Tuesday, June 9, 2015

Innovative Training Ideas

Masahiko Kimura is a Judo legend. At 14 years of age he had attained the rank of Shodan, by the time he was 17 he was a Yodan and at 23, Schichidan. Keep in mind that his rank was earned, primarily, by defeating other candidates for the ranks being sought.

In 1937, at the age of 23, he became All Japan Champion and retained the title for four years, at which point World War II began. The 1950 All Japan Judo Championship, a long and arduous Championship Match, during which neither opponent was able to demonstrate superiority, resulted in Kimura and Masahiko Ishikawa being declared co-Champions. This brought Kimura’s record to, an unprecedented, Five All Japan Titles and spawned the adage “Before Kimura there was no Kimura. After Kimura there will be no Kimura”.  His record of consecutive titles was intact for, over, a quarter century.

During his career Kimura Sensei was also renowned for his Spartan attitude toward training, such as 1000 Push-Ups daily. He also developed unique methods of improving his strength and skills. Mr. Kimura performed Uchi Komi on a pine tree. He tied a rope around the pine and proceeded to attack the tremulous trunk with hundreds of Seoinage, ostensibly, attempting to up-root the poor pine. Legend has it that the pitiful pine perished from Kimura’s abuse.

Mr. Kimura practiced his Osoto Gari in a, no less, dynamic manner. He began by placing a candle on the mat and pantomiming his Osoto Gari action until the force of his sweep extinguished the flame. He then progressed to a candle to his front and one to the rear. Again he practiced until his action extinguished both candles. He, progressively, intensified the challenge until he could extinguish ten candles at a time!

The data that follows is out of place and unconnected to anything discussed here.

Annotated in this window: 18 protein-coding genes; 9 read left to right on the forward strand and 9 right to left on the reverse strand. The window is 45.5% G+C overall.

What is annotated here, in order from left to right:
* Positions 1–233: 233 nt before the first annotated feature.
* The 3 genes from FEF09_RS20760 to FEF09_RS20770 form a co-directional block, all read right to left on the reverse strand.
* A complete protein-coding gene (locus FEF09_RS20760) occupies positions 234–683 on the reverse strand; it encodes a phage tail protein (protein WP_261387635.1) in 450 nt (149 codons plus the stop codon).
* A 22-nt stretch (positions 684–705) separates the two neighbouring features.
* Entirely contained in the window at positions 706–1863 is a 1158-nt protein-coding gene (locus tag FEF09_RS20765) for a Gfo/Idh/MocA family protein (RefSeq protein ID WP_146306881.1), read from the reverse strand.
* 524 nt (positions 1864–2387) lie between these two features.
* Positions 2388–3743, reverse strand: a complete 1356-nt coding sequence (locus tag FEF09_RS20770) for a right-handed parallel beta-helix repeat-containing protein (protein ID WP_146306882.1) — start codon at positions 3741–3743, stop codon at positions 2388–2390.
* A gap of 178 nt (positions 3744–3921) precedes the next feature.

His intensive training earned him the ability to and reputation for rendering opponent’s unconscious with his throws.

Kimura Sensei’s innovation and dedication should be inspiration to all serious Judoka. Through hard work and use of common items he developed his stamina and skills to, unprecedented, levels. He thought outside the box and became a legend.

So what can you do outside the box? All you need is the floor for Push-Ups and everybody should be able to find a piece of rope and a tree, or pole, to perform Uchi Komi. Games like soccer and hop scotch are useful in developing foot work.

What else could we do?

When I was young, we had a dog that liked to play tag. She chase us and try to catch our legs. It became a game of balance and foot work to avoid being ‘tagged’.

I’m certain we could incorporate cats in our unorthodox training. Cats are notorious for winding in and around peoples’ legs. If you’re not careful you can step on, or be tripped by, the cat. We may be on to something here!

Taking a page from Kimura Sensei’s candle progression, we’ll begin with one cat, in a room, and see how long we can last. We can add cats, and/or people, until the room is full and locomotion becomes laborious. For an added challenge we could tie catnip to our ankles! Catnip would, surely, prompt playfulness from our furry friends. Cat food could also be smeared on the ankles but I fear that a feeding frenzy might render the objective fruitless.

There’s your challenge! Think outside the box and develop your own unorthodox training methods.

Right now, my cats are waiting.

Coach George Weers

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